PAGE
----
I agree with you completely... The fact that bad-faith behavior is not being actively condemned and punished doesn't mean that it's something to be encouraged. It's very unethical. Understandably, people, who may want to drop out in the beginning should be able to do so... but there's a point of no return in any agreement, I think, after which it's dishonest to continue with no intention to end.

In contract law, that's indeed a punishable offense, and should be penalized in other areas as well, I think.

the apple said...

Okay, I actually read this post much earlier in the day (when there were only about five comments) and I see that the conversation has picked up, so I'll stick in my two cents.

Chaya says that students drop out mostly because of their senior thesi (is that a word?) being too difficult. I think it depends what you are majoring in. If, for example, you are an English major, writing a long paper is not a strange assignment. I believe that history majors have the option of writing exit papers, so to extend it and turn it into a senior thesis shouldn't be too difficult.

I have never understood what it meant to drop something - my work ethic is such that once you commit to it, you gotta do it. Then again, this semester I dropped a class (BUT I switched into a different, more difficult class) and quit an internship after a few weeks (I was promoting books with objectionable content, so I quit on moral grounds).

There are definitely material benefits to being in the honors program (the ballet last semester was amazing!), but if someone is only in the program in a roundabout way, ie she is on the distinguished scholars program and so is automatically in the honors program, I would hope that the student would stick to the HP but wouldn't mandate it. Someone told me that if a girl is not in the DSP, just in the HP, and decides to drop it, she'll lose her scholarship. That would be an incentive to stay in the program, no?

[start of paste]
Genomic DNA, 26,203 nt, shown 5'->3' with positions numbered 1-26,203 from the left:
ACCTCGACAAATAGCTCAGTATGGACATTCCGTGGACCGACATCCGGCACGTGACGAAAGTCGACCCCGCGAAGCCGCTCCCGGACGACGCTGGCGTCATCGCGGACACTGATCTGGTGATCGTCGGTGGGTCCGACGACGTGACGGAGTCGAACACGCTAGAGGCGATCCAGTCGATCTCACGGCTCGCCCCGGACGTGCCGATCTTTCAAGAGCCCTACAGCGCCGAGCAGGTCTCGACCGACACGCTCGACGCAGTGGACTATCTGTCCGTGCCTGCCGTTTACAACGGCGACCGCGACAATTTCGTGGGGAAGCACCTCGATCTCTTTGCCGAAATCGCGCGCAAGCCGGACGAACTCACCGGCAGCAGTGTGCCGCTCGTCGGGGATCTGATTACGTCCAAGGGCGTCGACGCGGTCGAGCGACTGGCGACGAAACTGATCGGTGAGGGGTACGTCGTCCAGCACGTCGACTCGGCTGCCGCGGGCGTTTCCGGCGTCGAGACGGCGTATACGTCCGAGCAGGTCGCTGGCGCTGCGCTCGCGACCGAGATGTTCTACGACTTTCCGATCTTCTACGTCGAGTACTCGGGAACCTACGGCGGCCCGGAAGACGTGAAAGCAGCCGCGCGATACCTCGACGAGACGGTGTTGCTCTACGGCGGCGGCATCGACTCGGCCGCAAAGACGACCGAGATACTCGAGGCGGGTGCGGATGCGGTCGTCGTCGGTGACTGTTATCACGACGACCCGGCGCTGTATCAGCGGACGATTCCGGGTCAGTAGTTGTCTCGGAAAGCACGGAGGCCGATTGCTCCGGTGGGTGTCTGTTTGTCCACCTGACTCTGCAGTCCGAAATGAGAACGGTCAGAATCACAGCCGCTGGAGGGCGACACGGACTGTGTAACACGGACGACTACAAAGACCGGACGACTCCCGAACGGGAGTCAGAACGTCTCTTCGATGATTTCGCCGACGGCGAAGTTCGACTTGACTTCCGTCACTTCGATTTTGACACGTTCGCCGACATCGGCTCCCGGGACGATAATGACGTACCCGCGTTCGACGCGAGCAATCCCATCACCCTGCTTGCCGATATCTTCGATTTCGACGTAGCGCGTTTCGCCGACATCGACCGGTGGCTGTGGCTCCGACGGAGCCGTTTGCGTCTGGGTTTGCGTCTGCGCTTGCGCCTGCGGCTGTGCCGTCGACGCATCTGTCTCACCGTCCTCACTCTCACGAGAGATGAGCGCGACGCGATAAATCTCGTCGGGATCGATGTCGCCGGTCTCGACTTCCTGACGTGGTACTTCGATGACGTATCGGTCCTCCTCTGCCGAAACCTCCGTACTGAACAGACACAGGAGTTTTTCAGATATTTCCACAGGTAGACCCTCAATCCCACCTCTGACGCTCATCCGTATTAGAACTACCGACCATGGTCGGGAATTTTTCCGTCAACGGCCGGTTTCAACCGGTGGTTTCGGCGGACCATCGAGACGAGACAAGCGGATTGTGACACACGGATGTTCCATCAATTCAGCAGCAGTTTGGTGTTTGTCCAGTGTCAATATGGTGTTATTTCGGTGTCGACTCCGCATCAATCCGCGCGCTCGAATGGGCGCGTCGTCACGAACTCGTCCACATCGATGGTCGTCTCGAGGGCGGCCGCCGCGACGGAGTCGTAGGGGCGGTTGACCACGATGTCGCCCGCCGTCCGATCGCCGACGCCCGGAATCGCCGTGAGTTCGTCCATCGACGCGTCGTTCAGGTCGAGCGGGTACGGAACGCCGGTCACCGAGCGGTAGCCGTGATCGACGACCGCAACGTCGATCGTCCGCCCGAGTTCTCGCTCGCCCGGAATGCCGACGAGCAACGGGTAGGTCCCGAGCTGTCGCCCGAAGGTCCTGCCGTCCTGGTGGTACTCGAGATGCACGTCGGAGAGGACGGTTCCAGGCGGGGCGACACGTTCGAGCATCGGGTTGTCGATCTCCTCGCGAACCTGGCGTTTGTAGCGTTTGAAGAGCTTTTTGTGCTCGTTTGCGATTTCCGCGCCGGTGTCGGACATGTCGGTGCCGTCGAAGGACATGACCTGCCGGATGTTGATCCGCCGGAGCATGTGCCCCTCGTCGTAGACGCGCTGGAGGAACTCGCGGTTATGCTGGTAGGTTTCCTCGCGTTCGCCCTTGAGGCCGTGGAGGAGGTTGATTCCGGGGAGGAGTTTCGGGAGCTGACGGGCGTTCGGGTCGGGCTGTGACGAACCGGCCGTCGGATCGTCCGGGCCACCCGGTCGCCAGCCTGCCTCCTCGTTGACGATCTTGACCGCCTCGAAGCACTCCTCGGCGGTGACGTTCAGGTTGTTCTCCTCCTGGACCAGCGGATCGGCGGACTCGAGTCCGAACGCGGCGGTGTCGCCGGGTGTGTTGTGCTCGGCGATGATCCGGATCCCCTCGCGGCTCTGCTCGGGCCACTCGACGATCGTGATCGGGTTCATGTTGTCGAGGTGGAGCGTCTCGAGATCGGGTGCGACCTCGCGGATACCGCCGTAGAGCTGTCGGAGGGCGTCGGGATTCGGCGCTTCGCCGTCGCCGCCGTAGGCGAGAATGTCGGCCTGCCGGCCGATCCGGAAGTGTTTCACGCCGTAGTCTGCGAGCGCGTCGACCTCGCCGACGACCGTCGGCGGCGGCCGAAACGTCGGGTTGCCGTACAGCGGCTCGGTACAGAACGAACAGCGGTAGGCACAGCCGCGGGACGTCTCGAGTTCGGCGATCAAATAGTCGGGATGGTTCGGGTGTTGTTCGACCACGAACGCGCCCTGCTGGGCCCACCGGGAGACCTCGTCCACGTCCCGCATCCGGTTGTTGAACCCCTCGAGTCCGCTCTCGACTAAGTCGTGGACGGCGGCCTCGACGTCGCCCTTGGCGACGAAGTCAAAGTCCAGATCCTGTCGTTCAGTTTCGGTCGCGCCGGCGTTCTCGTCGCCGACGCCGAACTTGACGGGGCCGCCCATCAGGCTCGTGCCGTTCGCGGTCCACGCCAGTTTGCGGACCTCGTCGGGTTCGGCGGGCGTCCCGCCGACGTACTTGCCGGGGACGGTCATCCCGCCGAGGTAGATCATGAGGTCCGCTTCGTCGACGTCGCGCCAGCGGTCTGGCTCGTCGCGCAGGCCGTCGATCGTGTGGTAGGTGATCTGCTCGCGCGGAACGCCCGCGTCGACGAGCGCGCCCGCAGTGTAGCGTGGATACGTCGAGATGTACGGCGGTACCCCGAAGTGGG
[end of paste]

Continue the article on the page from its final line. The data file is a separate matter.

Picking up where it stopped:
Yosef said...

I don't know what the HP requirements are at Stern, or how the scholarship works there, but I am on the Honors Program Committee at YC, so I've actually been part of faculty discussions about this very topic.

Everyone is well aware of the fact that most students at YC do not finish the HP. Some never intend to do so, others find it to be too much work, but the majority just don't want to stay the 4th year and write the thesis.

Although the scholarship, in its highest denominations, is awarded only to those students who enter the HP at the beginning of their college careers, it is not linked to the program's completion. To keep the scholarship, all you have to do is take 2 Freshman Honors Seminars in your first year. After that, you don't have to take a single Honors class and you still keep your scholarship.

All the faculty and administrators know about this. I have raised the issue on at least two occasions, claiming that it is unfair for students who don't finish the program to keep the scholarship, and that students who enter the program in the middle and do intend to finish it (like myself) don't get any scholarship at all.

However, although most of these faculty members seem to agree with me in principle, they aren't very bothered by the situation. They see the scholarship as more of an admissions tool to attract bright students to YU. Once they come, they don't seem to care so much if they keep getting the scholarship without any intention to finish the program.

Curiously, although I assume that the Honors Director plays a role in choosing the students to get the scholarships, the HP doesn't really have complete control over it. Admissions is apparently much more involved. Even if the HP people wanted to change the rule, it doesn't seem like they would have much success under the current administration.

So, although I don't like the fact that students keep HP scholarships without completing the program, everyone knows about it and it doesn't really bother anyone.

It is possible that it works differently at Stern, that the scholarship really is tied to completion of the program. If so, then I agree with you completely.

Anonymous said...

MR, did you really send this to Dr. Wachtell? I'm curious to know what you thought of it. This is a really interesting discussion.

Anonymous said...

"I have gotten exactly what I wanted- brilliant Judaic studies."

So Judaic studies constrained by Orthodox dogma is brilliant? YU has a less than stellar reputation in the academic community for precisely that. Any major secular college, and even some smaller ones, have more rigorous Judaic studies programs than YU and with greater depth.